The loneliness of Vietnam’s LGBT community

By Sen   September 6, 2018 | 12:22 pm GMT+7

'A friend of mine committed suicide after I abandoned him for him confessing his homosexuality to me.'

Shocking, poignant stories were narrated at an unusual event hosted recently by the U.S. Consulate General in Ho Chi Minh City.

The Storytelling Contest on LGBTQI issues, involving members of the community as well as their families and friends, was part of a series of mini events supporting Viet Pride. LGBTQI stands for lesbian, gay, bisexual, transgender, queer or questioning, and intersex.

Viet Pride is an annual event that focuses “on celebrating the freedom of love and personal expression, regardless of sexual orientation and gender identity.”

Most of the 23 contestants who participated in the event were 15-25 years old. Some sat alone, some surrounded by friends and families. Some looked cheerful, others looked nervous.

But when the story telling began, people bared their souls and shared their anguish.

Tran Duc Bao, who won the first prize at the contest, shared how his name was modified to mock him. His friends and classmates called him Bao Duc, the initials of which fit the pronunciation of “Bê đê”.

“Bê đê,” originating from “Pé dé,” a French slang for homosexual, is a derogatory term widely used to attack gays in Vietnam.

“I used to bite my pillows in tears,” Bao said.

Bao was a natural on stage, which was a winning element in his presentation, apart from his story. He demonstrated how he walks, according to his haters: pelvis out, shoulders back, a limp wrist, hips swishing from side to side. This was obviously a deliberate exaggeration, because Bao’s gait is nothing like the stereotype.

The 17-year-old student questioned the modern day freedom that does not grant him the freedom to be himself.

Tran Duc Bao, first prize winner at a Saigon storytelling contest on LGBT issues, shares his story of being discriminated for being gay. Photo courtesy of US Consulate General

Tran Duc Bao, first prize winner at a Saigon storytelling contest on LGBT issues, shares his story of being discriminated for being gay. Photo courtesy of US Consulate General

'More normal'

Another contestant, Vu Hoang Thanh Trang, did not suffer any discrimination.

She was the discriminator.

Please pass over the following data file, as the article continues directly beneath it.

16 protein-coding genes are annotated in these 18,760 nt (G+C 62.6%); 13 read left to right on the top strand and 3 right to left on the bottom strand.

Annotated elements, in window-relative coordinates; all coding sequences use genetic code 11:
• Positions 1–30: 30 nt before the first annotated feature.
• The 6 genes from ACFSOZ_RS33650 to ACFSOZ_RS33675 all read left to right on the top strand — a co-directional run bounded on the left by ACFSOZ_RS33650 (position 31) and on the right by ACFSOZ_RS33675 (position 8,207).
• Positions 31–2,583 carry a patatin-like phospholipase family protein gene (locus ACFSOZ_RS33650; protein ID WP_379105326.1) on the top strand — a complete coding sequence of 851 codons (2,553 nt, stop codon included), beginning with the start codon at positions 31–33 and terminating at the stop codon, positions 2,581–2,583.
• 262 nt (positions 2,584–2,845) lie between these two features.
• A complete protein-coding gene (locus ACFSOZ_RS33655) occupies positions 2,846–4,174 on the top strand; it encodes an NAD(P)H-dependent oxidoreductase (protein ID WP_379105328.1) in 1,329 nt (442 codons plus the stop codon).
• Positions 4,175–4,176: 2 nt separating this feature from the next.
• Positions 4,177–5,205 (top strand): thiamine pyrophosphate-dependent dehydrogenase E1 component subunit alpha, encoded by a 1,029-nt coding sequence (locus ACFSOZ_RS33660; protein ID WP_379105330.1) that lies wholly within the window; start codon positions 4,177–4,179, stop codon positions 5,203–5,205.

When her friend confessed that she liked her, Trang reacted in a shocking way that silenced her friend and drove her away. When Trang managed to apologize, her friend broke to tears and the two embraced each other.

“I wish I was more normal,” her friend said.

Trang has since been accompanying her friend on her journey to find herself, providing her the mental support she needs. In the process, Trang has become a pillar of support for many other friends who face the thorny challenges faced by all LGBTQI individuals. She invited others around her, including the audience present, to expand their horizons on sexual orientation.

“Society cannot change immediately. If we can only inspire 3-5 people, that is okay. We are here, we can fight the stigma. We will make a difference, one mindset at a time,” the 18-year-old said.

A ‘made-up’ story

Among many captivating stories, one by Ngo Thanh Triet stood out.

A Vietnamese student in Finland who calls himself “a gay guy who likes make-up,” Triet’s attempt to boost his self-esteem backfired quickly.

“I felt judgmental eyes on me from everyone around me because of my make-up.”

And this was happening in Finland, a country far more progressive and empathetic towards LGBTQI appearances and rights than many countries, including Vietnam.

Then, something else happened.

“One time, when I was at a bar, there were two girls sitting not so far from me.

“They were looking in my direction, with their hands covering their mouths as they spoke, and I realized they were talking about me.”

The women ended up approaching Triet, and asked him a question he did not expect: “What highlighter do you use?”

It hit Triet then that he does not really know what people think of him – his own negative thoughts were wreaking havoc.

“So why do I stress myself about what others think of me?"